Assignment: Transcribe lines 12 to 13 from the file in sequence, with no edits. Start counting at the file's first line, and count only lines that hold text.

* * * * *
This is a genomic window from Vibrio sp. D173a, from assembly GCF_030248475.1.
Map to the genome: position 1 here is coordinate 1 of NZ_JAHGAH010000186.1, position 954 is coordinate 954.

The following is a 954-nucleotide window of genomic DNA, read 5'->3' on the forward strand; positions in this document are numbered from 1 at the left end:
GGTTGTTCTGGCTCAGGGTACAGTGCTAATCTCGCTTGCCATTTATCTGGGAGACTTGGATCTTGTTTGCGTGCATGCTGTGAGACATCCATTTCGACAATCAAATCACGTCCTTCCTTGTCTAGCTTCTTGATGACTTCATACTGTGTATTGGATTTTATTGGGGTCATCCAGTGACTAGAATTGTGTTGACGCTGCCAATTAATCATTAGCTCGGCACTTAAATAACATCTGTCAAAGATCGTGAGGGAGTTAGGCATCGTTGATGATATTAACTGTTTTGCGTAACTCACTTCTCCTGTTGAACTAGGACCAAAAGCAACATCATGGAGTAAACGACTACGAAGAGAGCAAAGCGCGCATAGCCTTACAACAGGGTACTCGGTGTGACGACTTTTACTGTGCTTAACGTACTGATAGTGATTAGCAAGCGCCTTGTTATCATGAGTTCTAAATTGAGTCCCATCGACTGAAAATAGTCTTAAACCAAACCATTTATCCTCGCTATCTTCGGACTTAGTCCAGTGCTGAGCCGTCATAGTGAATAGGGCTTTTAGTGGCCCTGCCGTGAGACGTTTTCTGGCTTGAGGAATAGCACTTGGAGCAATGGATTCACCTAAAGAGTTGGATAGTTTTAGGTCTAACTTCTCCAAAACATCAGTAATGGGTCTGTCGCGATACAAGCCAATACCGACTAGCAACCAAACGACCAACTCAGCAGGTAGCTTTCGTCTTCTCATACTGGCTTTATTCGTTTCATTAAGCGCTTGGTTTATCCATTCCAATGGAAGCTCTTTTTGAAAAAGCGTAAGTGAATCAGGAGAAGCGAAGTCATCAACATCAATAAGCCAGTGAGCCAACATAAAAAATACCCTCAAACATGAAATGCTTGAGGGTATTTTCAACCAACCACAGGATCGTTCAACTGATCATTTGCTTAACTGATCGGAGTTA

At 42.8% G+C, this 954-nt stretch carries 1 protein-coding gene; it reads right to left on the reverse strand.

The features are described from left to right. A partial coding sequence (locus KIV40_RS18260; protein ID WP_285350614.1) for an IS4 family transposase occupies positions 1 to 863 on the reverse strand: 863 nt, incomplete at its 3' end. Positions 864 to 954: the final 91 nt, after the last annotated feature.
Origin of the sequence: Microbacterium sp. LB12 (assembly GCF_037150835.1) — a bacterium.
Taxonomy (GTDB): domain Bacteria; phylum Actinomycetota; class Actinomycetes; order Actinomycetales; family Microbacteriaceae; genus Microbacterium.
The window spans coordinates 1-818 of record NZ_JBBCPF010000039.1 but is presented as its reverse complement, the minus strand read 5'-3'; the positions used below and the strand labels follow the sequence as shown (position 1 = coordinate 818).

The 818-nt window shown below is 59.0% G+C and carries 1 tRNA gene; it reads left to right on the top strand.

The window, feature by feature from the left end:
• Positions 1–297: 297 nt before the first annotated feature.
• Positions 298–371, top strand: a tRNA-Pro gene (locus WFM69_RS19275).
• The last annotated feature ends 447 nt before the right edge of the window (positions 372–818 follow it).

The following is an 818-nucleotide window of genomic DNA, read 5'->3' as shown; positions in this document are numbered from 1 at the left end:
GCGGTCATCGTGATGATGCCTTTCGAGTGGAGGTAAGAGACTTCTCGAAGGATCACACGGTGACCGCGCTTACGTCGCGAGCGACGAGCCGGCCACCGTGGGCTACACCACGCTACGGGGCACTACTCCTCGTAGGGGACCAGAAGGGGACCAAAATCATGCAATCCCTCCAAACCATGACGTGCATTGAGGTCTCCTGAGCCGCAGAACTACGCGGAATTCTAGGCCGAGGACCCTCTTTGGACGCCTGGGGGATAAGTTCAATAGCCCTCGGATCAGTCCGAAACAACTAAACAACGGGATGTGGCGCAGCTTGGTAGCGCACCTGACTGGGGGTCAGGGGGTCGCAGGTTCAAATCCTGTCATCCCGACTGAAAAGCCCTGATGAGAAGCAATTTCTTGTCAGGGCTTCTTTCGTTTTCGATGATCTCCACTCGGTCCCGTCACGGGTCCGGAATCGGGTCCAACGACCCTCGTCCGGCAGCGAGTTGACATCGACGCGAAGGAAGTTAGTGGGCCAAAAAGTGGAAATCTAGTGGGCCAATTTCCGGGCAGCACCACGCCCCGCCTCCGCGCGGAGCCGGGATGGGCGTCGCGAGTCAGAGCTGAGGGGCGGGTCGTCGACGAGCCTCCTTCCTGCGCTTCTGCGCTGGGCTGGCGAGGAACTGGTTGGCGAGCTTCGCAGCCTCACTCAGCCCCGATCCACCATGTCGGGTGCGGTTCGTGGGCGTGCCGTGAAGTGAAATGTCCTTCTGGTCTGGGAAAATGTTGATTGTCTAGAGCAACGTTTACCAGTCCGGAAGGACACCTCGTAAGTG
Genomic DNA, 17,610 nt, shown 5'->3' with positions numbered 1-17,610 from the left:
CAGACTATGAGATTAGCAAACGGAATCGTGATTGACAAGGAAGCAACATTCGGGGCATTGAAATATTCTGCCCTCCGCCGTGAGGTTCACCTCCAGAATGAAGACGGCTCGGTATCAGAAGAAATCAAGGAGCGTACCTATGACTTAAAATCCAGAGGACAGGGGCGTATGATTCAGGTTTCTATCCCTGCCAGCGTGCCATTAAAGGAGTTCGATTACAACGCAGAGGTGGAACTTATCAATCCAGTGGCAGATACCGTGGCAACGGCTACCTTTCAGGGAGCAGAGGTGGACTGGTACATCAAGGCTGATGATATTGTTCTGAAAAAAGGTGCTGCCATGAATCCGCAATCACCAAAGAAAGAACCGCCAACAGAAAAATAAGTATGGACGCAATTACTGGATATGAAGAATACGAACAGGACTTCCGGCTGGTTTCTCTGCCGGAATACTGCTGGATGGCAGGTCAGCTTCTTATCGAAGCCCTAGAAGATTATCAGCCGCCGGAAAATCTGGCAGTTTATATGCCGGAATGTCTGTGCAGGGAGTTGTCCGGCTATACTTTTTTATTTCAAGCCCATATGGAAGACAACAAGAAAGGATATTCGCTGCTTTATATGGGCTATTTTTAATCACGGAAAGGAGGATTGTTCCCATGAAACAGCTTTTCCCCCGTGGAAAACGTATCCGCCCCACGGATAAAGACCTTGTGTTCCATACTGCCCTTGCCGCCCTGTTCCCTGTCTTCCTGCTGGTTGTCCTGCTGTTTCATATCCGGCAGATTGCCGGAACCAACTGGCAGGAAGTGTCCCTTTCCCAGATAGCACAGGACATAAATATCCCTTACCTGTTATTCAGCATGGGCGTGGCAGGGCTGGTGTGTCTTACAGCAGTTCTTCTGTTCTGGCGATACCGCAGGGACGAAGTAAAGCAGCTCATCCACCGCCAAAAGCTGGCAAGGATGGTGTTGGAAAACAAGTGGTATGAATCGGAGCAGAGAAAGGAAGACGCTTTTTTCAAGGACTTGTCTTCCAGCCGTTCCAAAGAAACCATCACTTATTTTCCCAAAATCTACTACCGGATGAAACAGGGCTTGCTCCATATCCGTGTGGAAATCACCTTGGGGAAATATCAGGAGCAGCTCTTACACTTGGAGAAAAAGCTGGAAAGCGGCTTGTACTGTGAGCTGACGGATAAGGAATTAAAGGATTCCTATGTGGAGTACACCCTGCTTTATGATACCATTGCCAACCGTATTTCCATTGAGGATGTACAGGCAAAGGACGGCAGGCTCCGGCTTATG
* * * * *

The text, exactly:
• Positions 1–297: 297 nt before the first annotated feature.
• Positions 298–371, top strand: a tRNA-Pro gene (locus WFM69_RS19275).